(I quote this statement not because I am sure it is correct, but because it shows that our forebears had reasons for excluding women from the suffrage, related to a larger concept of the structure of society and the different roles of men and women within it. They were not just males protecting their own privilege.) 

Cooper denies that equality of civil rights is or should be the aim of American politics: 

Equality is no where laid down as a governing principle of the institutions of the United States, neither the word, nor any inference that can be fairly deduced from its meaning, occurring in the constitution. As respect the states, themselves, the professions of an equality of rights are more clear, and slavery excepted [Cooper appears to take a mildly anti-slavery position], the intention in all their governments is to maintain it as far is practicable, though equality of condition is no where mentioned, all political economists knowing that it is unattainable, if, indeed, it be desirable…. (p. 189)

What is most intriguing to me in Cooper’s discussion is his conception of American freedom and in what respect Americans, in his day, could be said to be freer than the citizens of other nations like France and England. Now, Americans to this day tend to hold the misconception that the freedom of speech and association and privacy we enjoy here is somehow unique in the world; and the same was true in Cooper’s day. He is eager to refute this assumption. To Cooper, the uniqueness of American liberty is not found in the extent of the freedoms enjoyed by individuals, but in the ability of the nation or people as a whole to create their own laws according to their needs. This concept of freedom is very far from the libertarian view argued for by John Wright a few weeks ago in his reply to an article in this blog. Cooper writes: 

The natural disposition of all men being to enjoy a perfect freedom of action, it is a common error to suppose that the nation which possesses the mildest laws, or laws that impose the least personal restraints, is the freest. This opinion is untenable, since the power that concedes this freedom of action, can recall it. Unless it is lodged in the body of the community itself, there is, therefore, no pledge for the continuance of such a liberty. (p. 190) 

What is unique to America, says Cooper, is that the American people (not all individuals, but a properly representative class of individuals) have the power to change unjust laws as a community. For example, in England as well as in America citizens have the right to petition for a writ of habeas corpus, but in England this is a “franchise” granted from above, while in America it exists as a right, “a provision of [a citizen’s] own, against the abuses of ordinances that he had a voice in framing.” However, lest we suppose Cooper is advocating radical democracy, he takes pains to heavily qualify what is meant by majority rule: 

It ought to be impressed on every man’s mind, in letters of brass, “That, in a democracy, the publick has no power that is not expressly conceded by the institutions, and that this power, moreover, is only to be used under the forms prescribed by the constitution. All beyond this, is oppression, when it takes the character of acts, and not unfrequently when it is confined to opinion.” (p. 199)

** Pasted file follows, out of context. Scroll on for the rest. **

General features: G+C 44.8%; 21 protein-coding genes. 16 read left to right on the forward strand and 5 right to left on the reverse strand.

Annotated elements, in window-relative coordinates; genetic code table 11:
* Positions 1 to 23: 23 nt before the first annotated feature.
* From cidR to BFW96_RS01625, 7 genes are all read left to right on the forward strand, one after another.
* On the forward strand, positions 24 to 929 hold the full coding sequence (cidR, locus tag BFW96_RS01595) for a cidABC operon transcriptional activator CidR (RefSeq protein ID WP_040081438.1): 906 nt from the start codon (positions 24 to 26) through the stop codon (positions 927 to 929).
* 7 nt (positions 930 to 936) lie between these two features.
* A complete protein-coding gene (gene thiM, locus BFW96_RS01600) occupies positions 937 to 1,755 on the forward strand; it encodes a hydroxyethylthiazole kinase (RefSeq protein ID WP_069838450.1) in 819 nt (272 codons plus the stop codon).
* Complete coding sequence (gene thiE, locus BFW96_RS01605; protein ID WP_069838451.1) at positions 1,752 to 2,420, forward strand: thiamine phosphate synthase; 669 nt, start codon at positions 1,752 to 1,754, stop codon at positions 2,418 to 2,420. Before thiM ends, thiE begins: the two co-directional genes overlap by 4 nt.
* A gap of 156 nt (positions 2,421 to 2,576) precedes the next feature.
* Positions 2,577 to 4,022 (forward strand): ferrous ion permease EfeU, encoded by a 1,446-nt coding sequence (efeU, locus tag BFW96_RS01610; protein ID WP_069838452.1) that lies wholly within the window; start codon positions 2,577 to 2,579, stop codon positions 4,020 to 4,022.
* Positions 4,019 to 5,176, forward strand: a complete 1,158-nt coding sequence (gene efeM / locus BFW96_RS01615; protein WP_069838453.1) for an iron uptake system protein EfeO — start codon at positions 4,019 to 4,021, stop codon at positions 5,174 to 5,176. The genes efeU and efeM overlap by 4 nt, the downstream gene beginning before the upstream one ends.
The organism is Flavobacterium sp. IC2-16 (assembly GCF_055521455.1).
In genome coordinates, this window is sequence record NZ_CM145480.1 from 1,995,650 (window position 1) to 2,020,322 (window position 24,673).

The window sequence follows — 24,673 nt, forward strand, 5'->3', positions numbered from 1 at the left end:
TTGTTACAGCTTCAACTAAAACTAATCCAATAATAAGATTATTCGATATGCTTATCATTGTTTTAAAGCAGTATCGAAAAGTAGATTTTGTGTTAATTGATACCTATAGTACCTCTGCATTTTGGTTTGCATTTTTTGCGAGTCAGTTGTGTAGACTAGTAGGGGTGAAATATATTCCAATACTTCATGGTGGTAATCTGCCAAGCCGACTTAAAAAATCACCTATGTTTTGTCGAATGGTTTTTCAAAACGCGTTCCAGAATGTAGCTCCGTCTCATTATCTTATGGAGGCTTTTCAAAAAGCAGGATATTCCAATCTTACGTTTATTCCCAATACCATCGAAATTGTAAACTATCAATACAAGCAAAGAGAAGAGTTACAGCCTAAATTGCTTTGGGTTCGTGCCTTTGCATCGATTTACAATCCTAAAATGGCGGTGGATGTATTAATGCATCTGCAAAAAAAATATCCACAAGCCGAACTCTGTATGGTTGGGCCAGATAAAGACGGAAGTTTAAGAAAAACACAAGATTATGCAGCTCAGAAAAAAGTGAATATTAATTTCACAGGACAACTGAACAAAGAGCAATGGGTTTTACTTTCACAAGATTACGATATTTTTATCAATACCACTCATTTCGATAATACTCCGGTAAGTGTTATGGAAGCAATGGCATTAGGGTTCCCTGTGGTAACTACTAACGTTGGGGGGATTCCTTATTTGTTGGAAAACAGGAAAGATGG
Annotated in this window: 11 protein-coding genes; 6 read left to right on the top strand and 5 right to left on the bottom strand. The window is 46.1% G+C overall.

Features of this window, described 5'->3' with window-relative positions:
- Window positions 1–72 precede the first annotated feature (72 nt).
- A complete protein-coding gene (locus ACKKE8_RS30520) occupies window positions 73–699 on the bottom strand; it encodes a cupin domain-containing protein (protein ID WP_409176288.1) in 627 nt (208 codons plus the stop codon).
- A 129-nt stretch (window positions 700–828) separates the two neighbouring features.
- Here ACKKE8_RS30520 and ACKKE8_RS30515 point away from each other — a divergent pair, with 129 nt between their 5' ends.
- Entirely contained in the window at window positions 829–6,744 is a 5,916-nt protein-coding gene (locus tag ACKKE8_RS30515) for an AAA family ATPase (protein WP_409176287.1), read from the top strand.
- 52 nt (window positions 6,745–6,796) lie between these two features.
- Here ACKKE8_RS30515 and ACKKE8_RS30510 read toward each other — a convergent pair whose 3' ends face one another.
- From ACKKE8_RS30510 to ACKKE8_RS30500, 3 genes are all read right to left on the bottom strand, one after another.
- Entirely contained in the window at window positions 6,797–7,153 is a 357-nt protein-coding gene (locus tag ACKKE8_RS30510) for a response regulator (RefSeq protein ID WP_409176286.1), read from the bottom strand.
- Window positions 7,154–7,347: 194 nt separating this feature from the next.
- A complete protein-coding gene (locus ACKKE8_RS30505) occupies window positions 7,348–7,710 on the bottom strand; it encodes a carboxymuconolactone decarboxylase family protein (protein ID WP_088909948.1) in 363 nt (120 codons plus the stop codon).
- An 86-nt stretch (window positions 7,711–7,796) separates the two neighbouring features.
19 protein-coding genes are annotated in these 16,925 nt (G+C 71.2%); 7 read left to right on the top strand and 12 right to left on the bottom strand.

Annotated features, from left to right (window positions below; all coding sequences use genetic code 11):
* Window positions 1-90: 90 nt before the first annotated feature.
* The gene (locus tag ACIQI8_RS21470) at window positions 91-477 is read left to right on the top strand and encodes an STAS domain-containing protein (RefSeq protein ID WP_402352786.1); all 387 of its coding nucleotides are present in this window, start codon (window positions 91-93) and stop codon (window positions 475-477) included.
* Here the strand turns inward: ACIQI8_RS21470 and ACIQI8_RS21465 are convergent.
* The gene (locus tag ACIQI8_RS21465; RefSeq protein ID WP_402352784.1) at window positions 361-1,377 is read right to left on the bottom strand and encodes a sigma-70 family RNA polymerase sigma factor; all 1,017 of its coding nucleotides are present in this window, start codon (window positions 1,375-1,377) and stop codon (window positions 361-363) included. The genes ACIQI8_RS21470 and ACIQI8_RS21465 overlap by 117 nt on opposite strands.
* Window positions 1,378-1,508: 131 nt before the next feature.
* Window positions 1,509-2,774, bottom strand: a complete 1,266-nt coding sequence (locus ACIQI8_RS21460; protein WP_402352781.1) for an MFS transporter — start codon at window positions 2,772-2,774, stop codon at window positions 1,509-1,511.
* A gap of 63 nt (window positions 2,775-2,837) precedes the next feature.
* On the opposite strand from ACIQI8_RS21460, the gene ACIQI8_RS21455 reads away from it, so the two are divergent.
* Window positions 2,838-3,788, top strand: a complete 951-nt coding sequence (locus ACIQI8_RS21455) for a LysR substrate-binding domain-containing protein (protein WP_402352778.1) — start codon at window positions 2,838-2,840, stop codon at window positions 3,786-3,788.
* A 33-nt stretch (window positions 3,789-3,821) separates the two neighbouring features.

Cooper is perhaps more of a libertarian in his decrying of extra-legal social control in American society. 

Although the political liberty of this country is greater than that of nearly every other civilized nation, its personal liberty is said to be less. In other words, men are thought to be more under the control of extra-legal authority, and to defer more to those around them, in pursuing even their lawful and innocent occupations, than almost every other country. (p. 201)

The concept of the freedom of a people to be themselves and to exercise control over their own destiny, is urgently in need of revival. In the United States today, rights belong to individuals and to ethnic and other non-traditional classes of people. However, the founding people of the United States – the ones I call heritage Americans – are unfree to determine basic policies affecting their future and very existence. Consider the matter of our out-of-control population growth, discussed recently by Rick Darby here and by Brenda Walker here. Now, there cannot be anyone, speaking as an individual citizen, who will seriously claim that population growth (even putting aside ethnic matters) is anything but a liability for our country. Indeed the consequences may well be catastrophic. 

So why does the immigration, which fuels most of the growth, continue? Because individual businesses profit from growth; because government welfare organizations and liberal churches and ESL teachers exist to serve their needy wards; because Indian and Chinese and Hispanic immigrants, as individuals, want to bring more of their friends and relatives to this country and are granted the right to do so. (Think about that! They have a right that regular Americans don’t have, because those of us born and raised in America have no relatives abroad who can be brought here for “family reunification.”) And without a national right to self-determination, individual rights are diminished in value – as I said rather hyperbolically recently when I stated that “freedom of speech becomes worthless.” Not worthless, of course. But not nearly enough. The train continues to roll towards the tunnel from which it will never emerge. 

Individual liberty is vital. But it is not enough. We need to reclaim our freedom as a people. Which must start with recognizing our identity as a people. 


(1) Russell Kirk, The Portable Conservative Reader, New York: Penguin Books, 1982.